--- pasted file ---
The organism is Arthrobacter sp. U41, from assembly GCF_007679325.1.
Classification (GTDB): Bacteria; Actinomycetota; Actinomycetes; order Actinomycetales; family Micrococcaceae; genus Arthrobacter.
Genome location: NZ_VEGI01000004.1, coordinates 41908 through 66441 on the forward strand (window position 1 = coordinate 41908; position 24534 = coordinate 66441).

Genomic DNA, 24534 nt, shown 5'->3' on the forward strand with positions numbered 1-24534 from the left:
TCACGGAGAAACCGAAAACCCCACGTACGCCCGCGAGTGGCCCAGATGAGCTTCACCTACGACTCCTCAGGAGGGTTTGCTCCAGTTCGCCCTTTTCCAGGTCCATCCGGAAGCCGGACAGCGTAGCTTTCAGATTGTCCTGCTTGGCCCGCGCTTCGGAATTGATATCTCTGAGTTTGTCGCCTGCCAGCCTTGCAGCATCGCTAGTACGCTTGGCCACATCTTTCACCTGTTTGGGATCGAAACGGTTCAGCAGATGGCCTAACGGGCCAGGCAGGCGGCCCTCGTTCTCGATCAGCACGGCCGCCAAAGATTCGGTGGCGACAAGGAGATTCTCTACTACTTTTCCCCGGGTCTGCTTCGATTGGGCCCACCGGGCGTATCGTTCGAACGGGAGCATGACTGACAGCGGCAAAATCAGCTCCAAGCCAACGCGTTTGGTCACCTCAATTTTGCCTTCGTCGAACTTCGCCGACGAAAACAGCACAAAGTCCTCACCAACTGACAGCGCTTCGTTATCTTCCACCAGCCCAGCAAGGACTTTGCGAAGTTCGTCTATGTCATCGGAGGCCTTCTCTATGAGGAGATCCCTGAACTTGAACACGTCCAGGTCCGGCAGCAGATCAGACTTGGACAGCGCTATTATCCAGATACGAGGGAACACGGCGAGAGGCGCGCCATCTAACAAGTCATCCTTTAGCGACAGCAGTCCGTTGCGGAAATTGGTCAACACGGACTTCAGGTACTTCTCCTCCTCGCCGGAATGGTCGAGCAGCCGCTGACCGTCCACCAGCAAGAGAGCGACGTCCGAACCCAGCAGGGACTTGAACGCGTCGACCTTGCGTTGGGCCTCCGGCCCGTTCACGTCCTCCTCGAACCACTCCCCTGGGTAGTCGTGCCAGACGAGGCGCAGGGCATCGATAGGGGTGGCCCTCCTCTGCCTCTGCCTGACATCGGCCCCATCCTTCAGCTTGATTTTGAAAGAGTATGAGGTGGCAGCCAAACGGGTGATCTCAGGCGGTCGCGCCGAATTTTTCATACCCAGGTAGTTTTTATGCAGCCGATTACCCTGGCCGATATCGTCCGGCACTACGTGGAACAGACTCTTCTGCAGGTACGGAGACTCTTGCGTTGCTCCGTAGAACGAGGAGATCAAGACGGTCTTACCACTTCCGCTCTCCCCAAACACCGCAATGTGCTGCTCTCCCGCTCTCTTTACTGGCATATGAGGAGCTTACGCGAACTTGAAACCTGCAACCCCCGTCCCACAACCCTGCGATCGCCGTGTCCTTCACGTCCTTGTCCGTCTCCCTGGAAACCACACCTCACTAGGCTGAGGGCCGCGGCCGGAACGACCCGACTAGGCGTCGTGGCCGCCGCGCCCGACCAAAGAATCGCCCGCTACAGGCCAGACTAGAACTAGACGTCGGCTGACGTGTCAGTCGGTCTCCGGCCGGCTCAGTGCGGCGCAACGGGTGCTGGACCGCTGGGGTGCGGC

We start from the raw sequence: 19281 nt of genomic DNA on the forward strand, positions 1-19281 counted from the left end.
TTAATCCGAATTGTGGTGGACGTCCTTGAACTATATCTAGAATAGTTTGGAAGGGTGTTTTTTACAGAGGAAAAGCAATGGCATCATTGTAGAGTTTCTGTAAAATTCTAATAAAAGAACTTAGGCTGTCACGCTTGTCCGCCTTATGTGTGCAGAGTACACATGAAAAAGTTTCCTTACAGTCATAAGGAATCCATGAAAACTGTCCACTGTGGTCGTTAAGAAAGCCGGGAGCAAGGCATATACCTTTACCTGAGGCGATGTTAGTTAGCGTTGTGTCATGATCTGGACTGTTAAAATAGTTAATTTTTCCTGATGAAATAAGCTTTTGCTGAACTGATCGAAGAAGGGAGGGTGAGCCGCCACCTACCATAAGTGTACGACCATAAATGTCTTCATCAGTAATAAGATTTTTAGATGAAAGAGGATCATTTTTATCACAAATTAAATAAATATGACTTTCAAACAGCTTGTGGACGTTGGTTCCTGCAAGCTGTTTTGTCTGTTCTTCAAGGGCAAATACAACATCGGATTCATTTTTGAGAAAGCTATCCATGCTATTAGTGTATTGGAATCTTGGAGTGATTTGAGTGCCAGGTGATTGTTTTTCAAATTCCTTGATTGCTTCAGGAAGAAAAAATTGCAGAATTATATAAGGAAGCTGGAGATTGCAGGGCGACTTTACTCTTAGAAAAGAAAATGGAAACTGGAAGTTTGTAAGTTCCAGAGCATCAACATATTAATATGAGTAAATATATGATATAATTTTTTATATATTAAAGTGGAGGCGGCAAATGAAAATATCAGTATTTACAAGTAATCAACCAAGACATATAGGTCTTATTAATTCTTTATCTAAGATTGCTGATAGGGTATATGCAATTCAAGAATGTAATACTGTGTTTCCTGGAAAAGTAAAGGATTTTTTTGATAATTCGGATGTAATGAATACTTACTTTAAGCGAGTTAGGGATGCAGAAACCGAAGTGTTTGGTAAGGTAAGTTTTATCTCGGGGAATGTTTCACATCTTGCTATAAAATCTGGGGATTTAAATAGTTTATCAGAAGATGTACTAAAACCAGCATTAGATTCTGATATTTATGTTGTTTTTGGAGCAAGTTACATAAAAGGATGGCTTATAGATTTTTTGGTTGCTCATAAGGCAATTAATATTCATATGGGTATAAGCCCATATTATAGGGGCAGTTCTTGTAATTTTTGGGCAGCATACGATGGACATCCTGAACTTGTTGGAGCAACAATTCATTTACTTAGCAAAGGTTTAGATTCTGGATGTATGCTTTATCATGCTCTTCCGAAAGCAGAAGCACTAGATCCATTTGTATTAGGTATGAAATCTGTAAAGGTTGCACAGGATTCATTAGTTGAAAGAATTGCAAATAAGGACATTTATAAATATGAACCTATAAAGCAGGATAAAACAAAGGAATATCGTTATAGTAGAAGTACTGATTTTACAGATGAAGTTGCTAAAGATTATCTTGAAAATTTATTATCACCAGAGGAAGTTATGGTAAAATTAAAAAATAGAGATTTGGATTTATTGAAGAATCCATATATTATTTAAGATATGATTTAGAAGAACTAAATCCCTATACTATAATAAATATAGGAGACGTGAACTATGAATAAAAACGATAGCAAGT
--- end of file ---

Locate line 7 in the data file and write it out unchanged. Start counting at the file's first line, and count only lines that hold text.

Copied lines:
TTAATCCGAATTGTGGTGGACGTCCTTGAACTATATCTAGAATAGTTTGGAAGGGTGTTTTTTACAGAGGAAAAGCAATGGCATCATTGTAGAGTTTCTGTAAAATTCTAATAAAAGAACTTAGGCTGTCACGCTTGTCCGCCTTATGTGTGCAGAGTACACATGAAAAAGTTTCCTTACAGTCATAAGGAATCCATGAAAACTGTCCACTGTGGTCGTTAAGAAAGCCGGGAGCAAGGCATATACCTTTACCTGAGGCGATGTTAGTTAGCGTTGTGTCATGATCTGGACTGTTAAAATAGTTAATTTTTCCTGATGAAATAAGCTTTTGCTGAACTGATCGAAGAAGGGAGGGTGAGCCGCCACCTACCATAAGTGTACGACCATAAATGTCTTCATCAGTAATAAGATTTTTAGATGAAAGAGGATCATTTTTATCACAAATTAAATAAATATGACTTTCAAACAGCTTGTGGACGTTGGTTCCTGCAAGCTGTTTTGTCTGTTCTTCAAGGGCAAATACAACATCGGATTCATTTTTGAGAAAGCTATCCATGCTATTAGTGTATTGGAATCTTGGAGTGATTTGAGTGCCAGGTGATTGTTTTTCAAATTCCTTGATTGCTTCAGGAAGAAAAAATTGCAGAATTATATAAGGAAGCTGGAGATTGCAGGGCGACTTTACTCTTAGAAAAGAAAATGGAAACTGGAAGTTTGTAAGTTCCAGAGCATCAACATATTAATATGAGTAAATATATGATATAATTTTTTATATATTAAAGTGGAGGCGGCAAATGAAAATATCAGTATTTACAAGTAATCAACCAAGACATATAGGTCTTATTAATTCTTTATCTAAGATTGCTGATAGGGTATATGCAATTCAAGAATGTAATACTGTGTTTCCTGGAAAAGTAAAGGATTTTTTTGATAATTCGGATGTAATGAATACTTACTTTAAGCGAGTTAGGGATGCAGAAACCGAAGTGTTTGGTAAGGTAAGTTTTATCTCGGGGAATGTTTCACATCTTGCTATAAAATCTGGGGATTTAAATAGTTTATCAGAAGATGTACTAAAACCAGCATTAGATTCTGATATTTATGTTGTTTTTGGAGCAAGTTACATAAAAGGATGGCTTATAGATTTTTTGGTTGCTCATAAGGCAATTAATATTCATATGGGTATAAGCCCATATTATAGGGGCAGTTCTTGTAATTTTTGGGCAGCATACGATGGACATCCTGAACTTGTTGGAGCAACAATTCATTTACTTAGCAAAGGTTTAGATTCTGGATGTATGCTTTATCATGCTCTTCCGAAAGCAGAAGCACTAGATCCATTTGTATTAGGTATGAAATCTGTAAAGGTTGCACAGGATTCATTAGTTGAAAGAATTGCAAATAAGGACATTTATAAATATGAACCTATAAAGCAGGATAAAACAAAGGAATATCGTTATAGTAGAAGTACTGATTTTACAGATGAAGTTGCTAAAGATTATCTTGAAAATTTATTATCACCAGAGGAAGTTATGGTAAAATTAAAAAATAGAGATTTGGATTTATTGAAGAATCCATATATTATTTAAGATATGATTTAGAAGAACTAAATCCCTATACTATAATAAATATAGGAGACGTGAACTATGAATAAAAACGATAGCAAGT